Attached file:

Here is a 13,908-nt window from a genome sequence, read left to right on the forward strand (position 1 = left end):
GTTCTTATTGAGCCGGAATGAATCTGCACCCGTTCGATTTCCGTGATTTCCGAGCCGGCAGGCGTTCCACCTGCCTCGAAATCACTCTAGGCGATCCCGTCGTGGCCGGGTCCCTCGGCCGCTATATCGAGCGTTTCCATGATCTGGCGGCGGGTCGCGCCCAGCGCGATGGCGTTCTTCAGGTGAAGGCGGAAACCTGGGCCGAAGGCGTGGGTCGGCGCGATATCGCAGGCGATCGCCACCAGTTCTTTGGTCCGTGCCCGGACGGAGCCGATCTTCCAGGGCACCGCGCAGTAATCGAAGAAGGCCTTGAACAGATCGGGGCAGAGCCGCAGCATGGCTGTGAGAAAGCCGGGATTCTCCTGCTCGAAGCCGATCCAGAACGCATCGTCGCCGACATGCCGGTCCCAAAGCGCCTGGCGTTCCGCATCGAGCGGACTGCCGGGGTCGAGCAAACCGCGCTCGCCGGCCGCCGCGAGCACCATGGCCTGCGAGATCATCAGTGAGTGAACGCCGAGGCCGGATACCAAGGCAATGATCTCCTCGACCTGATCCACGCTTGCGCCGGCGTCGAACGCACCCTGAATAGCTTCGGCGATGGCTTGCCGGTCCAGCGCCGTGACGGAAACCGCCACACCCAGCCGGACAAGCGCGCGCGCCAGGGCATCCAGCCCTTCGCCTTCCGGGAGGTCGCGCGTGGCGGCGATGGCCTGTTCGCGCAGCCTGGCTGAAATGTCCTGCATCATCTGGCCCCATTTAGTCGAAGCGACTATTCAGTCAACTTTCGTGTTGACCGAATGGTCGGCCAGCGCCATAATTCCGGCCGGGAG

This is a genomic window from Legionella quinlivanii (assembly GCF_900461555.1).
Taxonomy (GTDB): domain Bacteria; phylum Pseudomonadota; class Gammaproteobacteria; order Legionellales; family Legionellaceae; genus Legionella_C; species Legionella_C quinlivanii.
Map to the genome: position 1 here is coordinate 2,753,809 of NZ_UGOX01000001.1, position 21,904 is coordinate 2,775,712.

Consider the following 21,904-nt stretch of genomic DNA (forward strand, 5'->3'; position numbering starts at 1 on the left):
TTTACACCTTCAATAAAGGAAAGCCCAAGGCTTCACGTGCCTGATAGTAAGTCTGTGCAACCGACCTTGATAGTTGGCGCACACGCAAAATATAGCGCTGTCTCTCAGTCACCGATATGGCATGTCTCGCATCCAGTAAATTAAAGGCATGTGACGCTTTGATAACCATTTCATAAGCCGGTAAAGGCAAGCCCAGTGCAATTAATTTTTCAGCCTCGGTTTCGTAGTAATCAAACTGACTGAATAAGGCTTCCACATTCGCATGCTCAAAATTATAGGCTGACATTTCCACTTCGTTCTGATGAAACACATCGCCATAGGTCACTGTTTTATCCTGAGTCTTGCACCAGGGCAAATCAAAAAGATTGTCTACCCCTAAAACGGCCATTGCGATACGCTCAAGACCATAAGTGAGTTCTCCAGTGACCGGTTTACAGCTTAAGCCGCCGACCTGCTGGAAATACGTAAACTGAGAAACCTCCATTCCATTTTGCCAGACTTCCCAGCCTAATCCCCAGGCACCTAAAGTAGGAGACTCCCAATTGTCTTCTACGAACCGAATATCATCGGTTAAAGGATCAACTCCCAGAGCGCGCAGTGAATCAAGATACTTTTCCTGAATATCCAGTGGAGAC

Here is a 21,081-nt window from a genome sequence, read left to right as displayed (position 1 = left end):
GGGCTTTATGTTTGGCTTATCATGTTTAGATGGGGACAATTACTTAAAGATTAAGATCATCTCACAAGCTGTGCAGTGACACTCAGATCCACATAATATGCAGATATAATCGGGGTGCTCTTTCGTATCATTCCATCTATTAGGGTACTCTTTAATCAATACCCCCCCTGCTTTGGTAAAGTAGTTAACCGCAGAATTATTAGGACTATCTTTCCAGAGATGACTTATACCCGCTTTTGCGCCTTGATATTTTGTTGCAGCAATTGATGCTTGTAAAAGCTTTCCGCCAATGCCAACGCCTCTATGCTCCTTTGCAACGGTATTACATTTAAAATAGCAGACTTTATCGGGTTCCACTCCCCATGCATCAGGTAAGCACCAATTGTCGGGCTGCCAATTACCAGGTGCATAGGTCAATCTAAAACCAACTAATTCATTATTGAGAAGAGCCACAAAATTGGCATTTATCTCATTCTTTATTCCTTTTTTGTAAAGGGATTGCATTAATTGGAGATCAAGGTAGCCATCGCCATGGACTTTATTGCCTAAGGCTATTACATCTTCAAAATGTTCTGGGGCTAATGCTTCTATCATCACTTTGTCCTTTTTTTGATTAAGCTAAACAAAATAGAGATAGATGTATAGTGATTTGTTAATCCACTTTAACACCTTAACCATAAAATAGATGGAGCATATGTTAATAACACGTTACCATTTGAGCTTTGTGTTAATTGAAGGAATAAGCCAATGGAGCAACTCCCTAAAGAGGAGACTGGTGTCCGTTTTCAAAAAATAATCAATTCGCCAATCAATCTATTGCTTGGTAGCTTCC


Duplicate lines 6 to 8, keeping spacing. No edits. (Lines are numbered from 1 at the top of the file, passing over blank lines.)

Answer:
Consider the following 21,904-nt stretch of genomic DNA (forward strand, 5'->3'; position numbering starts at 1 on the left):
TTTACACCTTCAATAAAGGAAAGCCCAAGGCTTCACGTGCCTGATAGTAAGTCTGTGCAACCGACCTTGATAGTTGGCGCACACGCAAAATATAGCGCTGTCTCTCAGTCACCGATATGGCATGTCTCGCATCCAGTAAATTAAAGGCATGTGACGCTTTGATAACCATTTCATAAGCCGGTAAAGGCAAGCCCAGTGCAATTAATTTTTCAGCCTCGGTTTCGTAGTAATCAAACTGACTGAATAAGGCTTCCACATTCGCATGCTCAAAATTATAGGCTGACATTTCCACTTCGTTCTGATGAAACACATCGCCATAGGTCACTGTTTTATCCTGAGTCTTGCACCAGGGCAAATCAAAAAGATTGTCTACCCCTAAAACGGCCATTGCGATACGCTCAAGACCATAAGTGAGTTCTCCAGTGACCGGTTTACAGCTTAAGCCGCCGACCTGCTGGAAATACGTAAACTGAGAAACCTCCATTCCATTTTGCCAGACTTCCCAGCCTAATCCCCAGGCACCTAAAGTAGGAGACTCCCAATTGTCTTCTACGAACCGAATATCATCGGTTAAAGGATCAACTCCCAGAGCGCGCAGTGAATCAAGATACTTTTCCTGAATATCCAGTGGAGAC

Here is a 21,081-nt window from a genome sequence, read left to right as displayed (position 1 = left end):